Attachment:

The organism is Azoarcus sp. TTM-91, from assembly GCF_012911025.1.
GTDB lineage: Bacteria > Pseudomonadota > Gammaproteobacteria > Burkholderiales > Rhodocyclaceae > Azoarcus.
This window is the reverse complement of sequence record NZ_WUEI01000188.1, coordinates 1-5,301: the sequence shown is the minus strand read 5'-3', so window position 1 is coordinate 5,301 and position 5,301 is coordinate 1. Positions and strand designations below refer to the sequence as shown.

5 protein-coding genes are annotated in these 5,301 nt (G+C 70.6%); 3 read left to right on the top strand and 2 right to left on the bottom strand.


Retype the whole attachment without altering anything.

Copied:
The organism is Azoarcus sp. TTM-91, from assembly GCF_012911025.1.
GTDB lineage: Bacteria > Pseudomonadota > Gammaproteobacteria > Burkholderiales > Rhodocyclaceae > Azoarcus.
This window is the reverse complement of sequence record NZ_WUEI01000188.1, coordinates 1-5,301: the sequence shown is the minus strand read 5'-3', so window position 1 is coordinate 5,301 and position 5,301 is coordinate 1. Positions and strand designations below refer to the sequence as shown.

5 protein-coding genes are annotated in these 5,301 nt (G+C 70.6%); 3 read left to right on the top strand and 2 right to left on the bottom strand.